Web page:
Machine learning can be an incredible addition to any tinkerer’s toolbox, helping to fix that little problem in life that no commercial gadget can handle. For Amazon engineer Ben Hamm, that problem was stopping his “sweet, murderous cat” Metric from bringing home dead and half-dead prey in the middle of the night and waking him up.
Hamm gave an entertaining presentation on this subject at Ignite Seattle, and you can watch a video of his talk above. In short, in order to stop Metric from following his instincts, Hamm hooked up the cat flap in his door to an AI-enabled camera (Amazon’s own DeepLens) and an Arduino-powered locking system.
Training images collected and hand-labeled by Hamm. (Yes, those numbers are in the thousands. That’s a lot of data sorting!)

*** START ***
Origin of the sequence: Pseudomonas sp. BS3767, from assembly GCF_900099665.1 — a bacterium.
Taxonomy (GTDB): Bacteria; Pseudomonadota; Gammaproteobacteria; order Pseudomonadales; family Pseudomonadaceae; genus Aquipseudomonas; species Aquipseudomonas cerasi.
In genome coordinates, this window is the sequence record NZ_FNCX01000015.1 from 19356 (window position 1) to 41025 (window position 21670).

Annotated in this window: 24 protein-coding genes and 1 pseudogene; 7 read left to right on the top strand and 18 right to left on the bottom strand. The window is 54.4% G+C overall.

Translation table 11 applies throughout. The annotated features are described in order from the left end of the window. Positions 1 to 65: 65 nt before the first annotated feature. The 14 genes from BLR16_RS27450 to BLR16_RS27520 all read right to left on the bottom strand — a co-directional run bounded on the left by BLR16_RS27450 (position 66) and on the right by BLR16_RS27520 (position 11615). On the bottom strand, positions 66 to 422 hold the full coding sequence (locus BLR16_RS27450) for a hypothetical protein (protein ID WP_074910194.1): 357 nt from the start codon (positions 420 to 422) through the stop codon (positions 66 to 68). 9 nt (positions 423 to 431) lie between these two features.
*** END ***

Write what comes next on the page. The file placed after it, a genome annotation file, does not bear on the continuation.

The camera was loaded with machine vision algorithms trained by Hamm himself. They identified whether Metric was coming or going and whether he had prey in his mouth. If the answer was “yes,” the cat flap would lock for 15 minutes and Hamm would get a text. (In a nice flourish, the system also sends a donation, or “blood money” as Hamm calls it, to the National Audubon Society, which protects the birds cats love to kill.)
It’s a short presentation, but it perfectly illustrates the everyday utility of AI. As Hamm shows, a little bit of intelligence can go a long way — it can even outsmart a cat.